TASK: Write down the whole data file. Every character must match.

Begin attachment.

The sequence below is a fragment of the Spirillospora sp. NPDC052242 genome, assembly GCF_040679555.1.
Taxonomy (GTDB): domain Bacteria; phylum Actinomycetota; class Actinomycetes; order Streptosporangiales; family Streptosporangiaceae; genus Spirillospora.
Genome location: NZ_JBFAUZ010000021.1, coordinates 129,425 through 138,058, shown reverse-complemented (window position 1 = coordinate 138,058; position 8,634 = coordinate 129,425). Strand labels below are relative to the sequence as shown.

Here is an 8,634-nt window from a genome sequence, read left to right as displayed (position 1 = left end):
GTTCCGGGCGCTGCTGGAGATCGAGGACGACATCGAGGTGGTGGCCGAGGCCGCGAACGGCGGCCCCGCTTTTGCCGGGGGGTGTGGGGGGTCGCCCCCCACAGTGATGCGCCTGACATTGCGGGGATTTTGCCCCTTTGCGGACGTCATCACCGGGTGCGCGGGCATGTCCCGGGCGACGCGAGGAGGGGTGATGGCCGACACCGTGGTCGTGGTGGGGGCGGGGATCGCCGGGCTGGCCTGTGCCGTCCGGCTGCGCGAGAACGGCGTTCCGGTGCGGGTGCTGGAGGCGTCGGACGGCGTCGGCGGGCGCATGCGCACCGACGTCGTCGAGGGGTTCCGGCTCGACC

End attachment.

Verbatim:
The sequence below is a fragment of the Spirillospora sp. NPDC052242 genome, assembly GCF_040679555.1.
Taxonomy (GTDB): domain Bacteria; phylum Actinomycetota; class Actinomycetes; order Streptosporangiales; family Streptosporangiaceae; genus Spirillospora.
Genome location: NZ_JBFAUZ010000021.1, coordinates 129,425 through 138,058, shown reverse-complemented (window position 1 = coordinate 138,058; position 8,634 = coordinate 129,425). Strand labels below are relative to the sequence as shown.

Here is an 8,634-nt window from a genome sequence, read left to right as displayed (position 1 = left end):
GTTCCGGGCGCTGCTGGAGATCGAGGACGACATCGAGGTGGTGGCCGAGGCCGCGAACGGCGGCCCCGCTTTTGCCGGGGGGTGTGGGGGGTCGCCCCCCACAGTGATGCGCCTGACATTGCGGGGATTTTGCCCCTTTGCGGACGTCATCACCGGGTGCGCGGGCATGTCCCGGGCGACGCGAGGAGGGGTGATGGCCGACACCGTGGTCGTGGTGGGGGCGGGGATCGCCGGGCTGGCCTGTGCCGTCCGGCTGCGCGAGAACGGCGTTCCGGTGCGGGTGCTGGAGGCGTCGGACGGCGTCGGCGGGCGCATGCGCACCGACGTCGTCGAGGGGTTCCGGCTCGACC